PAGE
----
Hannah Glasse (1708–1770) was an English cookery writer. Her first
book, The Art of Cookery Made Plain and Easy (page pictured), published
in 1747, became a best-selling recipe book that century. It appeared in
20 editions in the 18th century, and continued to be published until
well into the 19th century. She later wrote the less successful The
Servants' Directory (1760) and The Compleat Confectioner, which was
probably published in 1760. Around a third of the recipes in The Art of
Cookery were copied from other publications. Among her original recipes
are the first known curry recipe written in English, as well as three
recipes for pilau, an early reference to vanilla in English cuisine, the
first recorded use of jelly in trifle, and an early recipe for ice
cream. She was also the first to use the term "Yorkshire pudding" in
print. The Art of Cookery has been admired by many English cooks,
including Elizabeth David, Fanny Cradock and Clarissa Dickson Wright.
Read more: <https://en.wikipedia.org/wiki/Hannah_Glasse>
Today's selected anniversaries:
German astronomer Heinrich Wilhelm Matthias Olbers discovered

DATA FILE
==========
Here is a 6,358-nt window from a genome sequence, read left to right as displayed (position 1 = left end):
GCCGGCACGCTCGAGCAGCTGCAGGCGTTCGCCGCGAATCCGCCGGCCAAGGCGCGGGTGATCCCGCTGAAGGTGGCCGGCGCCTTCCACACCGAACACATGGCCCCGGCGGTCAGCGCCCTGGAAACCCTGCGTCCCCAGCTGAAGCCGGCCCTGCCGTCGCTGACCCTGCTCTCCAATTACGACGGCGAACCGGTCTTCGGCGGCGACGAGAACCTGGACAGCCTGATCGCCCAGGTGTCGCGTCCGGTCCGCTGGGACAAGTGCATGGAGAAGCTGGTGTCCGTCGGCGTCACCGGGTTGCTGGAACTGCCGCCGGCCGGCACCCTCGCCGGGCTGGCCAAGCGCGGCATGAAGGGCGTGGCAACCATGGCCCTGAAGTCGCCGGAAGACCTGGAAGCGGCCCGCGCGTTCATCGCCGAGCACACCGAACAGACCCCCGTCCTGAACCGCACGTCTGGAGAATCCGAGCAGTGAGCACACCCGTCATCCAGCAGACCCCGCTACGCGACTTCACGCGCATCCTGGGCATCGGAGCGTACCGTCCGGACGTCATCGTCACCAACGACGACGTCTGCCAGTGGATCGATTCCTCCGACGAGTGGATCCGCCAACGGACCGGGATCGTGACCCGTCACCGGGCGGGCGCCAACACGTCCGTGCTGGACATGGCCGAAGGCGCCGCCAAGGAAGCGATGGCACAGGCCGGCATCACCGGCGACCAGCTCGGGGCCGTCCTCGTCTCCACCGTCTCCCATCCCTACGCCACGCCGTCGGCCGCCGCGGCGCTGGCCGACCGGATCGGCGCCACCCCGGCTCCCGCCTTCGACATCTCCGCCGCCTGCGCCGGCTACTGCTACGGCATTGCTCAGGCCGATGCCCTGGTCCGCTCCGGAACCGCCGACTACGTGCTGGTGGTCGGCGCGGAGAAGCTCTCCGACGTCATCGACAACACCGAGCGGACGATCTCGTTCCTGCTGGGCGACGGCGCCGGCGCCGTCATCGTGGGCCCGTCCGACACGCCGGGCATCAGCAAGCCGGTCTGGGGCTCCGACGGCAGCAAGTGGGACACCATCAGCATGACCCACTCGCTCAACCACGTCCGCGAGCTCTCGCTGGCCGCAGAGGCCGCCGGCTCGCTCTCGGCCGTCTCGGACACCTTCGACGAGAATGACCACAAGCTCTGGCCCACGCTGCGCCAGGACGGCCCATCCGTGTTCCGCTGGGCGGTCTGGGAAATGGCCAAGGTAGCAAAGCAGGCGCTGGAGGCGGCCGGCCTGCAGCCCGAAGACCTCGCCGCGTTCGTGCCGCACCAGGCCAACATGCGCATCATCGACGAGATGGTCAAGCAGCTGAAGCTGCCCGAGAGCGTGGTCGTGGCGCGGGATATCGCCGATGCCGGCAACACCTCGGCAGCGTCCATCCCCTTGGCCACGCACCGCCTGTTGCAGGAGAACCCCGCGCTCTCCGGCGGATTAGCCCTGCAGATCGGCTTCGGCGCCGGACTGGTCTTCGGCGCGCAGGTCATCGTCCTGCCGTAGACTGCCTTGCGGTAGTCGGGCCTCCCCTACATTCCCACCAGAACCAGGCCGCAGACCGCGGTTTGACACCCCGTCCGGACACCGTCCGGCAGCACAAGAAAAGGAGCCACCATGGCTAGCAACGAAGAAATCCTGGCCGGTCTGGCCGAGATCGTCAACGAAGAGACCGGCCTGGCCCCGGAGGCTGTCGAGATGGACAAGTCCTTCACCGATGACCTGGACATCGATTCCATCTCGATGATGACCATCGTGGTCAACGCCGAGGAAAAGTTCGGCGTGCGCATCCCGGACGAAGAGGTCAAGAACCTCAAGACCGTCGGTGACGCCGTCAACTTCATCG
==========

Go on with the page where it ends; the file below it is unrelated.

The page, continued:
Vesta, the brightest asteroid and second-most massive body in the
Second World War: British and Australian ships defeated Italian
Regia Marina vessels at the Battle of Cape Matapan.
Dick Beardsley and Inge Simonsen jointly won the Men's Elite
Race and Joyce Smith won the Women's Elite Race in the inaugural London
The strongest earthquake to hit the foothills of the Himalayas
in more than 90 years killed at least 100 people.
Wiktionary's word of the day:
1. Filled with chaos.
2. Extremely disorganized or in disarray.
3. (mathematics) Highly sensitive to starting conditions, so that a
small change to them may yield a very different outcome.
4. (role-playing games) Aligned against following or upholding laws and
Wikiquote quote of the day:
The darkness is the deepening shadow of your presence; the
silence a process in the metabolism of the being of love.
--R. S. Thomas
Show replies by date